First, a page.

The month of January is over and the New York Knicks are still enjoying their best season in a decade. This has been the turnaround season every Knicks fan has been waiting for, as the team is poised to makes the playoffs for the first time in seven years.
Although the team is above .500 and in the playoff picture of the Eastern Conference, it did suffer a six-game losing streak in January, its second such streak this season.
Their star forward Amar'e Stoudemire got banged up all month and their breakout point guard Raymond Felton seemed to wear down.
Now, as we move on in this NBA season, how will next month look for the Knicks? Will their roster look the same? Will they fall out of the playoff picture?
Here's a look at those questions and more in a preview of what to expect and look for in February.
Rookie center Timofey Mozgov has had a difficult first season making the transition to the NBA in the States. He apparently impressed the Knicks coaching staff in preseason by earning a role as a starter to begin the season, but didn't show any signs of being able to contribute while getting his chance.
He suffered throughout the month of November, mostly having trouble with ball handling and control. His turnovers and noted foul troubles forced coach Mike D'Antoni to replace him with Wilson Chandler, which wasn't a bad thing.
For a while, Mozgov wasn't seen or heard from. Until Sunday's game against the Pistons, Mozgov hadn't appeared in 10 consecutive games. Not even as a reserve in meaningless minutes of blowouts.
It wasn't like he impressed anyone sitting on the bench, but with Chandler out with an injury and Shawne Williams serving a one-game suspension, D'Antoni had no choice but to use Mozgov against Detroit.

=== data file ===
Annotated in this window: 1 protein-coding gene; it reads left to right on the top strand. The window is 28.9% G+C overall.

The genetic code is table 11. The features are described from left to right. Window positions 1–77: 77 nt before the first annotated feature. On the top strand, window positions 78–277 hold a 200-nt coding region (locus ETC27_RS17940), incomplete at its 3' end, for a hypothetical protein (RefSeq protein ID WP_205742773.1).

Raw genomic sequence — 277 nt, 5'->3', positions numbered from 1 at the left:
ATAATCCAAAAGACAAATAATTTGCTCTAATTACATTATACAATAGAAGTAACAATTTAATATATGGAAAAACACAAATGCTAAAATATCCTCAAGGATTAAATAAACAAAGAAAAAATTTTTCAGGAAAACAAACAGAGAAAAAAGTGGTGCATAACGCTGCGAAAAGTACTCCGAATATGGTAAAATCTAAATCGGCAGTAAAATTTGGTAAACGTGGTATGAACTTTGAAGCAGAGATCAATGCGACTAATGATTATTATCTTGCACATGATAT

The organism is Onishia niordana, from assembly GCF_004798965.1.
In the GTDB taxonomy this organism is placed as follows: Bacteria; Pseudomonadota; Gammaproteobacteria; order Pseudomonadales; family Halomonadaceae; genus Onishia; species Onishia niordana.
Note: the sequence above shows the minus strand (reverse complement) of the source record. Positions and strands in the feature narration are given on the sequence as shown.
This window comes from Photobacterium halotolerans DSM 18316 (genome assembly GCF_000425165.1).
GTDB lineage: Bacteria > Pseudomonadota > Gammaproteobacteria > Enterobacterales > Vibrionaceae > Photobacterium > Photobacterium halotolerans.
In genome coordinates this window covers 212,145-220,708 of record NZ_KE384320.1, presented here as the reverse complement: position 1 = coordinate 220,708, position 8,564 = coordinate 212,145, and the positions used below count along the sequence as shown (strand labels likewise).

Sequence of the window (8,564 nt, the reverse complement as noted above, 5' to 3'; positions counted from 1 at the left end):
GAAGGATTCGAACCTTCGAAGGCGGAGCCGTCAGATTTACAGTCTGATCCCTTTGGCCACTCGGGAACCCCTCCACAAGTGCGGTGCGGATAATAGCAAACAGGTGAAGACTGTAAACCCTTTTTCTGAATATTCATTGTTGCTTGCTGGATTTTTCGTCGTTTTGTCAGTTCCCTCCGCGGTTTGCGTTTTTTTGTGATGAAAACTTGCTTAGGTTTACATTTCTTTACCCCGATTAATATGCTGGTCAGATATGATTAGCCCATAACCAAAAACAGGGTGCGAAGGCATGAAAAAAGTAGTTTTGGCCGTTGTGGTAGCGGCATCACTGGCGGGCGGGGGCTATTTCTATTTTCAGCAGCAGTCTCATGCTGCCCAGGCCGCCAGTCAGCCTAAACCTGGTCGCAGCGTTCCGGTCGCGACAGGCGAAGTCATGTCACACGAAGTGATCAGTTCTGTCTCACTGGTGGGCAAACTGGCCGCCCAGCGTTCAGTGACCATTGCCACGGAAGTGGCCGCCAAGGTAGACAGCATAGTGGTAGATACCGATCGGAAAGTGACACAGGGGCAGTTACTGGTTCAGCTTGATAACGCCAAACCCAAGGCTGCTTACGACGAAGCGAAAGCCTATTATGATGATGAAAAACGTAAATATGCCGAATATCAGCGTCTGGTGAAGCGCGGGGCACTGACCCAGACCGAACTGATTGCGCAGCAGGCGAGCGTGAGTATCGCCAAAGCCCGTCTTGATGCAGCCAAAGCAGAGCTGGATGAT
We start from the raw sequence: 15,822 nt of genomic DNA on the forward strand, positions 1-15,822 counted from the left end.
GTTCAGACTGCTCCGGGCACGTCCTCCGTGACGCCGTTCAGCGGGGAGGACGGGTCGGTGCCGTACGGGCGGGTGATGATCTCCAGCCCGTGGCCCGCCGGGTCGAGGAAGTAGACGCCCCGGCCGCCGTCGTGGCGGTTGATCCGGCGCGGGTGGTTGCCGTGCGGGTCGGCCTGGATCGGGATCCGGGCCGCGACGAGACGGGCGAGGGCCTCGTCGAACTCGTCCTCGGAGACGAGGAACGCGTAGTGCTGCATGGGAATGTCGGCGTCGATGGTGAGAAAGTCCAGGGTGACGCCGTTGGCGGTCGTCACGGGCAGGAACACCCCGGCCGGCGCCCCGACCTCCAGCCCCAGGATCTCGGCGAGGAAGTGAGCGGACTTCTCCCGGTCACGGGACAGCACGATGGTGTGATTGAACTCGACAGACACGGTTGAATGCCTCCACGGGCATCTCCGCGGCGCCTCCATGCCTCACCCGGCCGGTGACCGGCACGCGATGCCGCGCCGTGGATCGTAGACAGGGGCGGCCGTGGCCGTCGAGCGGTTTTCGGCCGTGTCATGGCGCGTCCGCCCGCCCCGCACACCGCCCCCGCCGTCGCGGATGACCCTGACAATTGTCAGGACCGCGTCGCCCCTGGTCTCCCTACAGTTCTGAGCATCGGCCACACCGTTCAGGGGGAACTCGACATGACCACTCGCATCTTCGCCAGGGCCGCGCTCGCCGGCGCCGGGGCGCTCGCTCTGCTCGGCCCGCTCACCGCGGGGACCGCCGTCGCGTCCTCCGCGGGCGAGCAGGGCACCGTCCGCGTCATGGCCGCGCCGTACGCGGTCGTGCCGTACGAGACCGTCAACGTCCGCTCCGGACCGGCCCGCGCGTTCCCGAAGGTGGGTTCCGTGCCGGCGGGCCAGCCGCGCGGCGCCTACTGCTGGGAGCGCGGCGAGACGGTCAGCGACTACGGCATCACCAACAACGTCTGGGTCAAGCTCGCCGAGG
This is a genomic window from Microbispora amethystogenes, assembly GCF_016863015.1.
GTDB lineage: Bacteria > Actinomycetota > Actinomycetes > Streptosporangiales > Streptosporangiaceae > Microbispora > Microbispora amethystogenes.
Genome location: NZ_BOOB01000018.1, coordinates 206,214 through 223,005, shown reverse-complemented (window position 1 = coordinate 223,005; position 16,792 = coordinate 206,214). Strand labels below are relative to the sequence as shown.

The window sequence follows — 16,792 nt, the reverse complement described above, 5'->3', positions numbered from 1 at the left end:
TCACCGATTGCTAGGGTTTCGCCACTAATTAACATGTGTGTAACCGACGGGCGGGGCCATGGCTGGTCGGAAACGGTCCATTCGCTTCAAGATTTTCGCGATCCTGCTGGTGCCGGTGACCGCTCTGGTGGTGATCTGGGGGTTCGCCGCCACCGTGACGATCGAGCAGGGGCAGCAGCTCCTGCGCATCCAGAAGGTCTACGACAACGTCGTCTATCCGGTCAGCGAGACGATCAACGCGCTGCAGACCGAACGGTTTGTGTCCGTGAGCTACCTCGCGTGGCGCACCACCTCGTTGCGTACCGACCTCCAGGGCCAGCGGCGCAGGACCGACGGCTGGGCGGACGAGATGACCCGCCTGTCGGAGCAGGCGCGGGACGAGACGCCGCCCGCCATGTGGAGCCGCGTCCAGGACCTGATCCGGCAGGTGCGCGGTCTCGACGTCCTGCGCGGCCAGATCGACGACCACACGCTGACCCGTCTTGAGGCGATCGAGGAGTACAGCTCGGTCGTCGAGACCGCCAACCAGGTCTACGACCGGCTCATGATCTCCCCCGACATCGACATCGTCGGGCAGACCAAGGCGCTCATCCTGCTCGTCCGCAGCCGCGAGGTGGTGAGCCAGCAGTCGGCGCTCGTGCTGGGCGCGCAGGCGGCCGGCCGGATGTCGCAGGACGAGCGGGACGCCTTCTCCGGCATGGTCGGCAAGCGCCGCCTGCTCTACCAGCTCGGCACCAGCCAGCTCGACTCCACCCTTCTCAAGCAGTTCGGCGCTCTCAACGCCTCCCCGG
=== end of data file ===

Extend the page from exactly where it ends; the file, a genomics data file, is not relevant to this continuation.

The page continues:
It shockingly worked out after Mozgov started 0-for-4 from the field. He finished with 23 points and 14 rebounds in a Knicks 124-106 victory.
Now the question becomes, was this a one-game fluke or can Mozgov contribute for the months to come? After all, the Knicks have been dying for a big man to help Stoudemire out.
In all likelihood, it was a shock of adrenaline but perhaps hearing the Garden crowd chant "Moz-gov" at the end will spark some much-needed production for the Russian rookie.
The Knicks have had a typical above-average season so far. They've won the majority of games they've had to against awful teams and haven't fared to poorly against the elite.
They've won some nice games on the road like in Chicago and New Orleans, but at home, they've had five quality wins. At the Garden this season, the Knicks have beaten the Nuggets, Thunder, Bulls, Spurs, and Heat. That's not bad for a team that hasn't had any wins of note over the last decade.
In February, the Knicks will only have 10 games with the All-Star break in the middle of the month. Four of their games will be against tough opponents and it starts with their first game on Wednesday.
The Knicks will try to earn another quality home win as the Mavericks come in for their only visit of the season. Dirk Nowitzki and his Dallas team has a had a spectacular season as their 32-15 record is good for third in the West.
On February 11, Kobe and the Lakers make their lone visit to the Garden and the Knicks will try to split the season series with the two-time defending champions. That game will be featured on ESPN and so will a matchup in Miami against the Heat to close out their February schedule. The Knicks will attempt to even their season series with the Heat, who are second in the East.
The Knicks also have another tough game against the Hawks this month at home. The good thing is, three of the four games against elite teams are at home, where the Knicks have won 11 of their last 15 and are 13-9 overall. At least earning a split of those games would be nice.
The Knicks have had a great season considering expectations and their star acquisitions of the offseason, Amar'e Stoudemire and Raymond Felton, have been awesome, but can they sustain their success?